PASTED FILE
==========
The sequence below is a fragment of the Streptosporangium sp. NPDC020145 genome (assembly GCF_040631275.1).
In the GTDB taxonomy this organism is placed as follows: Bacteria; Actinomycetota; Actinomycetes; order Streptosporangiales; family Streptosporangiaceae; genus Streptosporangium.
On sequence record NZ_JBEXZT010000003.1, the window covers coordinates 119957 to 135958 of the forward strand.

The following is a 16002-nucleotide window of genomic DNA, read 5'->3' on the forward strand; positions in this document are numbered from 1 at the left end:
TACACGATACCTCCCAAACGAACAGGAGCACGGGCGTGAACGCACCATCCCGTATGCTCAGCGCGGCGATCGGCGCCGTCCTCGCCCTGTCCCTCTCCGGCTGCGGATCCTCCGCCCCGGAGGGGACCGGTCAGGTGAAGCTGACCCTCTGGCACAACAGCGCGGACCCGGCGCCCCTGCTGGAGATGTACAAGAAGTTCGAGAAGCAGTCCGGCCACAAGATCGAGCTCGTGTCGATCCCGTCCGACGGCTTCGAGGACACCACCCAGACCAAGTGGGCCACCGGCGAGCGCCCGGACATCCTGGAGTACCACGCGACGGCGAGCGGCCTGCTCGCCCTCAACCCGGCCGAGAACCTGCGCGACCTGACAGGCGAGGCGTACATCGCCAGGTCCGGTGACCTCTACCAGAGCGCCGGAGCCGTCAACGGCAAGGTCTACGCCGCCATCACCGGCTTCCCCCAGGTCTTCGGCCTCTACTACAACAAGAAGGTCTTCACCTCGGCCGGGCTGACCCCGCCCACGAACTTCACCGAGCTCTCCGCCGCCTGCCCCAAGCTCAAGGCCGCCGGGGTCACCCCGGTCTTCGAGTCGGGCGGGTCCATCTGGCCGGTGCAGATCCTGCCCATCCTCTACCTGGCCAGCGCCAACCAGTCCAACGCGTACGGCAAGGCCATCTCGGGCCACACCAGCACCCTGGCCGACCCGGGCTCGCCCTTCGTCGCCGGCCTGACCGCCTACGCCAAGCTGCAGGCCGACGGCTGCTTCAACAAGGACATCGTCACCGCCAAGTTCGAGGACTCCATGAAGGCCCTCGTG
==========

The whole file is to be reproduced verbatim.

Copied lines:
The sequence below is a fragment of the Streptosporangium sp. NPDC020145 genome (assembly GCF_040631275.1).
In the GTDB taxonomy this organism is placed as follows: Bacteria; Actinomycetota; Actinomycetes; order Streptosporangiales; family Streptosporangiaceae; genus Streptosporangium.
On sequence record NZ_JBEXZT010000003.1, the window covers coordinates 119957 to 135958 of the forward strand.

The following is a 16002-nucleotide window of genomic DNA, read 5'->3' on the forward strand; positions in this document are numbered from 1 at the left end:
TACACGATACCTCCCAAACGAACAGGAGCACGGGCGTGAACGCACCATCCCGTATGCTCAGCGCGGCGATCGGCGCCGTCCTCGCCCTGTCCCTCTCCGGCTGCGGATCCTCCGCCCCGGAGGGGACCGGTCAGGTGAAGCTGACCCTCTGGCACAACAGCGCGGACCCGGCGCCCCTGCTGGAGATGTACAAGAAGTTCGAGAAGCAGTCCGGCCACAAGATCGAGCTCGTGTCGATCCCGTCCGACGGCTTCGAGGACACCACCCAGACCAAGTGGGCCACCGGCGAGCGCCCGGACATCCTGGAGTACCACGCGACGGCGAGCGGCCTGCTCGCCCTCAACCCGGCCGAGAACCTGCGCGACCTGACAGGCGAGGCGTACATCGCCAGGTCCGGTGACCTCTACCAGAGCGCCGGAGCCGTCAACGGCAAGGTCTACGCCGCCATCACCGGCTTCCCCCAGGTCTTCGGCCTCTACTACAACAAGAAGGTCTTCACCTCGGCCGGGCTGACCCCGCCCACGAACTTCACCGAGCTCTCCGCCGCCTGCCCCAAGCTCAAGGCCGCCGGGGTCACCCCGGTCTTCGAGTCGGGCGGGTCCATCTGGCCGGTGCAGATCCTGCCCATCCTCTACCTGGCCAGCGCCAACCAGTCCAACGCGTACGGCAAGGCCATCTCGGGCCACACCAGCACCCTGGCCGACCCGGGCTCGCCCTTCGTCGCCGGCCTGACCGCCTACGCCAAGCTGCAGGCCGACGGCTGCTTCAACAAGGACATCGTCACCGCCAAGTTCGAGGACTCCATGAAGGCCCTCGTG